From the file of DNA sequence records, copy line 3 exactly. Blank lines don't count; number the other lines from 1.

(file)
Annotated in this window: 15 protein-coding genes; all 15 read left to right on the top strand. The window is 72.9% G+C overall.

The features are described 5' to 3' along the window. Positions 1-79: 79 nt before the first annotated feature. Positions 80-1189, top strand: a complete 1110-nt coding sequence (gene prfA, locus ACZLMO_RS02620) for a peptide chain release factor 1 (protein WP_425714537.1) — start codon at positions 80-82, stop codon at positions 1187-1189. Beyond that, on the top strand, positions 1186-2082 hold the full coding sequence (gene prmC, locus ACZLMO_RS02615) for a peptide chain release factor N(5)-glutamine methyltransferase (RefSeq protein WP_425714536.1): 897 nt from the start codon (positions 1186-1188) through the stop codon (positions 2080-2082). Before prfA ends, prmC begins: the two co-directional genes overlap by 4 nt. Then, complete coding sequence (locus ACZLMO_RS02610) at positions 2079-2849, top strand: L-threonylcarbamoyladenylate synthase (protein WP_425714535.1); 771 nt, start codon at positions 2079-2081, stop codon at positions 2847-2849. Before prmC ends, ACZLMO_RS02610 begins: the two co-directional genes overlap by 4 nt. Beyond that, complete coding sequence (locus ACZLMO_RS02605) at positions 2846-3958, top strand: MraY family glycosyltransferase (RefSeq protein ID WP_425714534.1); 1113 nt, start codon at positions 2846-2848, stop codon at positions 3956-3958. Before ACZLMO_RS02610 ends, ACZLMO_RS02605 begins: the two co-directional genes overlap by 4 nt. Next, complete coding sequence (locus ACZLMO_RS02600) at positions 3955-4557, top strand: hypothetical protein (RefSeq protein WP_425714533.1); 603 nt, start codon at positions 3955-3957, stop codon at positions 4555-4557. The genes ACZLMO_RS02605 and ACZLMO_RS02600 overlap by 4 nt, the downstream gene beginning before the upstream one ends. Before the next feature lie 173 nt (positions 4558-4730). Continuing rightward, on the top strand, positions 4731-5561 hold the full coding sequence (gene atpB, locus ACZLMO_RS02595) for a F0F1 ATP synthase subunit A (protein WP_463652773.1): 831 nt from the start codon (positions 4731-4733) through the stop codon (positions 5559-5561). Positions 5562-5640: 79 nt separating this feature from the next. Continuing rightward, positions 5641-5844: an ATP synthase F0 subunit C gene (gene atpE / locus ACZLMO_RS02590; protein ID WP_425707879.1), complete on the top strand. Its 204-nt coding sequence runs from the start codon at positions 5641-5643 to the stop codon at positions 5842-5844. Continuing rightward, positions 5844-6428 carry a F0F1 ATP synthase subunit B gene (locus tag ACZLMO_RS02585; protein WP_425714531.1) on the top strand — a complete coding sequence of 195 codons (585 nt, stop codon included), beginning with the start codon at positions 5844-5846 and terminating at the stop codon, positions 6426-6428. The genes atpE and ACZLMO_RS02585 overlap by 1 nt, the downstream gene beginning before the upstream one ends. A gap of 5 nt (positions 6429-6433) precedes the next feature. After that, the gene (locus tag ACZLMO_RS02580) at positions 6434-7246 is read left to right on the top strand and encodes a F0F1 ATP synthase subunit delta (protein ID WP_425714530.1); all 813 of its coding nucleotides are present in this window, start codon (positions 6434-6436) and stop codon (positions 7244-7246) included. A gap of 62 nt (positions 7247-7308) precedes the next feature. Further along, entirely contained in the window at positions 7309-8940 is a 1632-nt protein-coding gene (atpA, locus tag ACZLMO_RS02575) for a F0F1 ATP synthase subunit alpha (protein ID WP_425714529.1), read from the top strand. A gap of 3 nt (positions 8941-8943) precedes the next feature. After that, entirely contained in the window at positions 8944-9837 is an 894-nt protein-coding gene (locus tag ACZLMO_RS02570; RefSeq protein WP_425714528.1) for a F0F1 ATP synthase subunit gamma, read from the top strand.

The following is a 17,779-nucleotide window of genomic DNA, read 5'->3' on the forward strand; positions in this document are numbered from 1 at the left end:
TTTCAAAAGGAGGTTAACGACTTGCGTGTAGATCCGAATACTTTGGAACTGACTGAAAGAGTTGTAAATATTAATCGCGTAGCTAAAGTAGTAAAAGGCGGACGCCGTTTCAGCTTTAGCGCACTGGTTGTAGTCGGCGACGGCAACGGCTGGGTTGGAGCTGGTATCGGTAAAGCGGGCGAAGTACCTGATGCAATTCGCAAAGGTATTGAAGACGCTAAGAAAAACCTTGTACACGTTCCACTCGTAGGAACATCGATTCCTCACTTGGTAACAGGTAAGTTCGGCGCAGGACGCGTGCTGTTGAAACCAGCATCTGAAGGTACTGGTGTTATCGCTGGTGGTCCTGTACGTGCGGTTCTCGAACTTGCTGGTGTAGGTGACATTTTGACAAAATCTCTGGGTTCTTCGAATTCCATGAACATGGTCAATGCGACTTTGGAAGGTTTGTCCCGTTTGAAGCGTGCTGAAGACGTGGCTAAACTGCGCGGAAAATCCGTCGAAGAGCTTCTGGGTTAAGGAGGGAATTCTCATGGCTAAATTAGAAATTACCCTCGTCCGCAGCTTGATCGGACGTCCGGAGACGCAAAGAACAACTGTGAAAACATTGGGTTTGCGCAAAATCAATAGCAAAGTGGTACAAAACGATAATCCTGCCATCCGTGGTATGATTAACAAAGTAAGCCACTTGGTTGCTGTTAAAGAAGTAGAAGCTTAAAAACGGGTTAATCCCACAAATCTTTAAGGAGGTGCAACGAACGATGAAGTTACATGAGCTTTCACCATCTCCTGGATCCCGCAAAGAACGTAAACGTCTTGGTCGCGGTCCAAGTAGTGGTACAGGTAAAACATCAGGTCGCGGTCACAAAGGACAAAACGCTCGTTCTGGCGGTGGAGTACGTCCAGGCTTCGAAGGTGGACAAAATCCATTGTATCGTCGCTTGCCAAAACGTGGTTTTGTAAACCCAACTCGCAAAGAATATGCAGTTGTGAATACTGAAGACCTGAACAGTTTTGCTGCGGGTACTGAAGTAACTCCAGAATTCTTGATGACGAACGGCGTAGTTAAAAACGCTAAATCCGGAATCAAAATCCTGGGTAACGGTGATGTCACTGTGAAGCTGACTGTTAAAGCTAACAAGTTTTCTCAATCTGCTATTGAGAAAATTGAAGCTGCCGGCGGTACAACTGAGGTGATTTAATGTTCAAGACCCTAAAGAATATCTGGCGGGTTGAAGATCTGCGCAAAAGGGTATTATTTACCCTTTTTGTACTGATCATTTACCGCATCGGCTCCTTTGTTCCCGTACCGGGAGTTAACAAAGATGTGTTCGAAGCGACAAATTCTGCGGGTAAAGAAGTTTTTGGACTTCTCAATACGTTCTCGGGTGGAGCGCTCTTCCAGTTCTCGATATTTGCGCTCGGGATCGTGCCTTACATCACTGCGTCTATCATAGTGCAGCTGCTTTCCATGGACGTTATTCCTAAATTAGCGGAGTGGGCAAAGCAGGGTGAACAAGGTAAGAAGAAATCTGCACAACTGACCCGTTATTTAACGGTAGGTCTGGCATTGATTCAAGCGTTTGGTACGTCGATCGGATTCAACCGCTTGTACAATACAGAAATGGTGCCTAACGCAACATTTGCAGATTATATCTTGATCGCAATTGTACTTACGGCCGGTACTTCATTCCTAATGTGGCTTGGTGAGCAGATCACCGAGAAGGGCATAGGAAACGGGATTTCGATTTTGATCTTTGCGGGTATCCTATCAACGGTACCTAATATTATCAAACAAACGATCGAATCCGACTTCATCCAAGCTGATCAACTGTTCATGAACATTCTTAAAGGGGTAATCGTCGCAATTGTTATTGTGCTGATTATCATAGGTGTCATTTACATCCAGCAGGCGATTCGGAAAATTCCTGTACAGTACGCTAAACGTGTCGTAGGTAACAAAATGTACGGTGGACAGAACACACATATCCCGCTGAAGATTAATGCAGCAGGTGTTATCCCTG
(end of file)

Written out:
The following is a 17,779-nucleotide window of genomic DNA, read 5'->3' on the forward strand; positions in this document are numbered from 1 at the left end: